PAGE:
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Old 11-08-2003, 03:45 AM
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Default BRC Latest News - Affects Utah


4555 Burley Drive, suite A
Pocatello, ID 83202

Contact: Bill Dart, Public Lands Director (208)237-1008 xt. 102



November 4, 2003 (POCATELLO, IDAHO) -- On Monday, November 3 2003, the Supreme Court granted a petition for certiorari in Norton v. Southern Utah Wilderness Alliance, which will allow the Court to undertake fundamental review of a 10th Circuit Court ruling regarding off-highway vehicle (?OHV?) use in Utah.

The matter involves a lawsuit originally filed in 1999 by the Southern Utah Wilderness Alliance (SUWA). The suit claimed the BLM had not properly managed OHV use on BLM lands in Utah. In particular, SUWA claimed BLM was not doing enough to prevent ?impairment? of Wilderness Study Areas, despite numerous BLM orders restricting or eliminating OHV use in such areas.

OHV access interests successfully moved to intervene in the case, including Utah?s largest public lands access organization, the Utah Shared Access Alliance, and the BlueRibbon Coalition, a national pro-access advocacy group with more than 1,100 business and organizational members representing more than 600,000 individuals. Represented by lawyers with the BlueRibbon Legal Action Program, the OHV groups moved to dismiss many of SUWA?s claims in the district court, arguing that SUWA was improperly attempting to expand judicial review over ongoing agency management through a creative application of Section 706(1) of the Administrative Procedure Act?s?failure to act? cause of action While BLM did not join in this motion, the district court granted the OHV?s groups motion to dismiss in December, 2000,
leading to SUWA?s appeal to the 10th Circuit.

The 10th Circuit reversed, finding that SUWA was entitled to rely on its ?failure to act? theory in challenging what SUWA believed was only ?partial? compliance with BLM?s statutory duties. On May 19, 2003, the OHV groups filed a petition for writ of certiorari with the U.S. Supreme Court, seeking review of the 10th Circuit ruling. On July 18, 2003, the United States filed a similar petition. In Monday?s ruling, the High Court granted the Government?s petition. The Court has not separately ruled on the OHV groups petition or clarified the role the OHV groups might play in further proceedings before the Supreme Court.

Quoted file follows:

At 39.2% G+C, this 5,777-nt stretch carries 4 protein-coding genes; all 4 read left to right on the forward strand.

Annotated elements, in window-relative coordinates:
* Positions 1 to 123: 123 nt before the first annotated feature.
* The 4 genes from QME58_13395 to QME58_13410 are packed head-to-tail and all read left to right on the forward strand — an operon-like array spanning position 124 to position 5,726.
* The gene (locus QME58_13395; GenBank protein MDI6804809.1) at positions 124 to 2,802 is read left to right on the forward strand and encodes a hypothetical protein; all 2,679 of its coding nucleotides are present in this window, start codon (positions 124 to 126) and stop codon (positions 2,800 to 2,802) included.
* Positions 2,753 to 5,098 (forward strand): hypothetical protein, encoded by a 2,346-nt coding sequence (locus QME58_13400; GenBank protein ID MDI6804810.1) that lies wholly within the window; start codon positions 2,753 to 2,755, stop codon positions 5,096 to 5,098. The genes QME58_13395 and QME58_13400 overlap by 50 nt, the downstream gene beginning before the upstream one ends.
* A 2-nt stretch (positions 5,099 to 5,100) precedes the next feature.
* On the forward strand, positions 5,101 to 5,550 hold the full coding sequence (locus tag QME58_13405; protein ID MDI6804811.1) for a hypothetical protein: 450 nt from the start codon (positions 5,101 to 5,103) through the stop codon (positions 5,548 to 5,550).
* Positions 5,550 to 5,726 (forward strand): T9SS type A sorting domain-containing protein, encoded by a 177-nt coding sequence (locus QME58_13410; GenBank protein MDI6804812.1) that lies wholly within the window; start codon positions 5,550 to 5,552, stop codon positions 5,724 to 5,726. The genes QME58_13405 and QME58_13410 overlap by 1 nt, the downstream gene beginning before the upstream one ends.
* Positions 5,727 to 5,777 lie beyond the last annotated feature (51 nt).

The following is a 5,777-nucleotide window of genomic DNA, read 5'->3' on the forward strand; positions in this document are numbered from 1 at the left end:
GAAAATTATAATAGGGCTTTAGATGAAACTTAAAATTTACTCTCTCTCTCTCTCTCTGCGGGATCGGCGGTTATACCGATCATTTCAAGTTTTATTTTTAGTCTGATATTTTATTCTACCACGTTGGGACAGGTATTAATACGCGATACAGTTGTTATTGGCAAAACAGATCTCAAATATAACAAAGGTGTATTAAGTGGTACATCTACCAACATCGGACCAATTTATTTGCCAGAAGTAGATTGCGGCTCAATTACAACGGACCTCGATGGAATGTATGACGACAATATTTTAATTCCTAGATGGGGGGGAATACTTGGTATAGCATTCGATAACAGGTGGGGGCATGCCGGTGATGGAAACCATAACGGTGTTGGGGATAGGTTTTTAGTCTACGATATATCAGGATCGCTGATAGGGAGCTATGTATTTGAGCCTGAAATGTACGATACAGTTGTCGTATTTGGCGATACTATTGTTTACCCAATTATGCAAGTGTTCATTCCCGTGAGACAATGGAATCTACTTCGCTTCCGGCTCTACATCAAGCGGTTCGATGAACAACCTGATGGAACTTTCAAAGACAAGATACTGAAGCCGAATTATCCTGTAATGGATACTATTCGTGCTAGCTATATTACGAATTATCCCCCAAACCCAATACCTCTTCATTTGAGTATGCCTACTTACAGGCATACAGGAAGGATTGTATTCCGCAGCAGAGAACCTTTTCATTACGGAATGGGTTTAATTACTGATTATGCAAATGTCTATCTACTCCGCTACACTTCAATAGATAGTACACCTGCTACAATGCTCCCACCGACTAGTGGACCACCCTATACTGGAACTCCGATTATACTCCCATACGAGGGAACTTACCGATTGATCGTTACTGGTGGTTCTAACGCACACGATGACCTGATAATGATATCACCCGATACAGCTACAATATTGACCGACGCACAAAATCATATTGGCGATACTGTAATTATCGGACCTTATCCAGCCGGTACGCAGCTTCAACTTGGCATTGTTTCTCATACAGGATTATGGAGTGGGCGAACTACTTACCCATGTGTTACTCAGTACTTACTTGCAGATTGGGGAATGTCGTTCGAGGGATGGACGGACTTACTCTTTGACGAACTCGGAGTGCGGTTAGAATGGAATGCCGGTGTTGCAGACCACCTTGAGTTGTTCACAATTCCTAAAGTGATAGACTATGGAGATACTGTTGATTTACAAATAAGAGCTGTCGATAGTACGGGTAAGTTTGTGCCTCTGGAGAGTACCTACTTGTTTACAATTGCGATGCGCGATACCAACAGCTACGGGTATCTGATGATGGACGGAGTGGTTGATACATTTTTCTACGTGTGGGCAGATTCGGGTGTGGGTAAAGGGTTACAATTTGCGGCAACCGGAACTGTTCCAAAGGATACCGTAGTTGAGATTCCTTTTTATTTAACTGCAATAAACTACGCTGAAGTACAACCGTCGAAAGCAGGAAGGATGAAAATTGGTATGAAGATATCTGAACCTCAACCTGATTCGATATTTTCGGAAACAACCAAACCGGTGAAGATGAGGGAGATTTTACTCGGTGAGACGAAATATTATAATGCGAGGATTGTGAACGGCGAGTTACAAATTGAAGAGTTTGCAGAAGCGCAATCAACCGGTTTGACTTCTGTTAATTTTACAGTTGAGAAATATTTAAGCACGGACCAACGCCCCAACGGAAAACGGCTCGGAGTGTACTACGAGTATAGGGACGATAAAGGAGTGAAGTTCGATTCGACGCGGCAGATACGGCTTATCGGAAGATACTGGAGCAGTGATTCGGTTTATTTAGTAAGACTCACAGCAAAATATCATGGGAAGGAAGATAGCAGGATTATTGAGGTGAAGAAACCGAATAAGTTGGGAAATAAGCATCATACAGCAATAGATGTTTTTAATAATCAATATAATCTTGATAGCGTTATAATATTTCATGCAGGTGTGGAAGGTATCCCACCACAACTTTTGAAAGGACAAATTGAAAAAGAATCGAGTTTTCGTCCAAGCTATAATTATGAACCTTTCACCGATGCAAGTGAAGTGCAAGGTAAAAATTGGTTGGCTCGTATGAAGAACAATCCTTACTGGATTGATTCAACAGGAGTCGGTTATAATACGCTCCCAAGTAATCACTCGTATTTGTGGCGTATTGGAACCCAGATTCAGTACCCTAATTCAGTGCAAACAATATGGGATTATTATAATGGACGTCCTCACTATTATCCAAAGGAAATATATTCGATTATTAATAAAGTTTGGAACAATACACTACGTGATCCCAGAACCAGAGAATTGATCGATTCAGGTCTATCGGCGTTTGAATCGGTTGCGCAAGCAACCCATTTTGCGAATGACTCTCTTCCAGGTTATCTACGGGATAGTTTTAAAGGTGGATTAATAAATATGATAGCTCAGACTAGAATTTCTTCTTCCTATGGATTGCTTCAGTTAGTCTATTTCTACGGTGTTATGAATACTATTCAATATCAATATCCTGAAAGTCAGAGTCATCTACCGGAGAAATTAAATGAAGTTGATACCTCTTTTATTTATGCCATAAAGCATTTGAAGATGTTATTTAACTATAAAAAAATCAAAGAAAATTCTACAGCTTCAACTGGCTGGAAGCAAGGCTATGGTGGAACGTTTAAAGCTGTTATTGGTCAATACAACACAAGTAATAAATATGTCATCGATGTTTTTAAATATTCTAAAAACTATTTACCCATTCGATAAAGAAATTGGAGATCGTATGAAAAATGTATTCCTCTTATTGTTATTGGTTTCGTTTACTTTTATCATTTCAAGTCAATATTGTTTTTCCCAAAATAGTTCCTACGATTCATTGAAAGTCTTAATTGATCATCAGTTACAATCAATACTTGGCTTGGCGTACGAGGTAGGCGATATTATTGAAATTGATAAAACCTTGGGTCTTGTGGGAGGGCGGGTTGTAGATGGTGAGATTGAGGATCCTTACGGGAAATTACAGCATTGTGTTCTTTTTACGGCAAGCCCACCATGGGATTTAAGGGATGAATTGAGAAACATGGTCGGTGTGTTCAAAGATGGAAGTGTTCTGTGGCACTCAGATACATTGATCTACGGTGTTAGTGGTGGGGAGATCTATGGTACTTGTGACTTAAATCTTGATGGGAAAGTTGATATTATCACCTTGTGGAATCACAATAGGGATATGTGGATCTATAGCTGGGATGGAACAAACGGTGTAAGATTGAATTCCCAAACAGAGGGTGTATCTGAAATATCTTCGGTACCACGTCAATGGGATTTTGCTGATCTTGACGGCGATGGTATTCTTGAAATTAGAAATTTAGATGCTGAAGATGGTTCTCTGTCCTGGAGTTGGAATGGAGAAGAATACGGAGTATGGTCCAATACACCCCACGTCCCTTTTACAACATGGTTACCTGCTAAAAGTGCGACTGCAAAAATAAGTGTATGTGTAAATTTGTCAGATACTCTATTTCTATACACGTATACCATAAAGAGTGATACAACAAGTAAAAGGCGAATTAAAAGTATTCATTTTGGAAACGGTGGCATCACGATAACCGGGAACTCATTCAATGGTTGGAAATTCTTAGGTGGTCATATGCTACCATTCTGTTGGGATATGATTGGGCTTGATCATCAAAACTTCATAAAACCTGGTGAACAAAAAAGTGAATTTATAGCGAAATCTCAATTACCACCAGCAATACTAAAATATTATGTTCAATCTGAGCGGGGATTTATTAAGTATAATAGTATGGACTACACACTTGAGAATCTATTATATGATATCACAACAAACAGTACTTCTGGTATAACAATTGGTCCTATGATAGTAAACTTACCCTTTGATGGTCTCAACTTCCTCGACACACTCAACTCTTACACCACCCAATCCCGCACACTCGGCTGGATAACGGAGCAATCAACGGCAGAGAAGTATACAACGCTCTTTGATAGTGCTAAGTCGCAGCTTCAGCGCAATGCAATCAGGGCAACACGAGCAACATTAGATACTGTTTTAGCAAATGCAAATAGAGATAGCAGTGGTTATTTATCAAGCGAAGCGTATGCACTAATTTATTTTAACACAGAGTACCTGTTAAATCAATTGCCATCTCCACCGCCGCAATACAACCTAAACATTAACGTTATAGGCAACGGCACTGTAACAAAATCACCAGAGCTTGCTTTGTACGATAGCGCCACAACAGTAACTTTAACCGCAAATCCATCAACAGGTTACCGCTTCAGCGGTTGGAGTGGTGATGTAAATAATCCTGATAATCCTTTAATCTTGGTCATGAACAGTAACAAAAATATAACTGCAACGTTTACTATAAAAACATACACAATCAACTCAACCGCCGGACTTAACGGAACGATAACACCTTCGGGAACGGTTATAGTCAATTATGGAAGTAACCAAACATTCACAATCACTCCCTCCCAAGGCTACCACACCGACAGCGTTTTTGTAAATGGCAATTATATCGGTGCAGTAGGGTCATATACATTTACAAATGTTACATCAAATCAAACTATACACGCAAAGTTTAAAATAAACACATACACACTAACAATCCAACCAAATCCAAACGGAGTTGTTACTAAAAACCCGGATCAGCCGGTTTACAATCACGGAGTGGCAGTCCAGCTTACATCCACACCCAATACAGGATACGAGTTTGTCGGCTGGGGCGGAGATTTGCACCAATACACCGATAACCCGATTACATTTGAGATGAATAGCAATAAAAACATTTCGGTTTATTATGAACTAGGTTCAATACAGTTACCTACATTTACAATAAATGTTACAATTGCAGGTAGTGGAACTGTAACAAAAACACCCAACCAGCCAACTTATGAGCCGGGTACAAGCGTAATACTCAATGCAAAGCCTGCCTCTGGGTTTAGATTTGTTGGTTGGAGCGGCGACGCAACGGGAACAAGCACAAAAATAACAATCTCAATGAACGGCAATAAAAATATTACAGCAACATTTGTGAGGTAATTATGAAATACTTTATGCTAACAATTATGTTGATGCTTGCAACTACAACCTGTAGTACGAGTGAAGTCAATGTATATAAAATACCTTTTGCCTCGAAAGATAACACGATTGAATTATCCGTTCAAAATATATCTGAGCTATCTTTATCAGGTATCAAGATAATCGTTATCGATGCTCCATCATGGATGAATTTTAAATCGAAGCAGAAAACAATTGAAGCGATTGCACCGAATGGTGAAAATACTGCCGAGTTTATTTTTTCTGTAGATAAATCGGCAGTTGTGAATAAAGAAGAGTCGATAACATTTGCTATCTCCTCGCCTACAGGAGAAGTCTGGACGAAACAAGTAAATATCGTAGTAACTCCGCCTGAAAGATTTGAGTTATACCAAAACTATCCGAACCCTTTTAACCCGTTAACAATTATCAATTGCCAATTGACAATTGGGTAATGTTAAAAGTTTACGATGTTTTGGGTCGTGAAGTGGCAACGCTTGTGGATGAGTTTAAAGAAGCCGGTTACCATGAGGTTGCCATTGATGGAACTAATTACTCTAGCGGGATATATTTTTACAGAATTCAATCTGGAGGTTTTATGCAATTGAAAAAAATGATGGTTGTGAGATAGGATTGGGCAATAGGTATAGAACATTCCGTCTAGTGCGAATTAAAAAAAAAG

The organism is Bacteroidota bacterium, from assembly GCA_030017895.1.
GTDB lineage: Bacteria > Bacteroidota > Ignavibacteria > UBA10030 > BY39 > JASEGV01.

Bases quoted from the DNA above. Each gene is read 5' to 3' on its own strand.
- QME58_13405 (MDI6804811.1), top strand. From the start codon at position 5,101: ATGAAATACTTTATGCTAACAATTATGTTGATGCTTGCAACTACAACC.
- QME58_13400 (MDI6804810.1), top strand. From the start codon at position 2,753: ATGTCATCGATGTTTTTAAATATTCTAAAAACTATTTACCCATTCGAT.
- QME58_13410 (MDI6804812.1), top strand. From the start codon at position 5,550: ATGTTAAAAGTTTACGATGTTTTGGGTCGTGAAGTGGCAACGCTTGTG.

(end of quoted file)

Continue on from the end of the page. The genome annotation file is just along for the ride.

Unless overturned by the Supreme Court, the 10th Circuit ruling could radically affect public land management. The BLM is already spending over 40% of its budget in litigation. Land managers are having a difficult time implementing any pro-active management because of expanding litigation efforts by special interests on all sides of any issue. Under the prior jurisdictional paradigm one need at least wait for final agency action to sue BLM?s management balance; under the 10th Circuit decision any interested party could sue at any time claiming BLM?s efforts, no matter how extensive, were merely ?partial? fulfillment of the plaintiffs? favorite legal duty.

Representatives of the OHV organizations are pleased by the Court?s decision granting certiorari. Brian Hawthorne of the Utah Shared Access Alliance stated, "the issue is not whether BLM must manage OHV use in wilderness study areas. It must and it does. The issue is whether wealthy anti-access groups can commandeer day-to-day management of BLM programs through nonstop litigation. The Tenth Circuit ruling would open the floodgates for litigation that might paralyze prudent management." Similarly, Bill Dart, Public Lands Director of BlueRibbon explained, ?by granting certiorari, the Supreme Court has recognized the seriousness of the issue raised by the OHV groups? and the Government's petitions. If nothing else, a ruling from the Court will clarify the proper nature of judicial review so that all interested parties can adapt accordingly.?

Additional information on this release and/or other BlueRibbon media releases are available on our website at

The BlueRibbon Coalition is a national non-profit organization dedicated to promoting responsible recreation, equal opportunity and recreation access to all. The BlueRibbon Coalition works to "Preserve our natural resources FOR the public instead of FROM the public," and to promote cooperation among the
various user-groups.

Clark L. Collins, Executive Director
BlueRibbon Coalition
4555 Burley Drive, Suite A
Pocatello, ID 83202
ph.(208)237-1008 ext. 101
fax (208)237-9424
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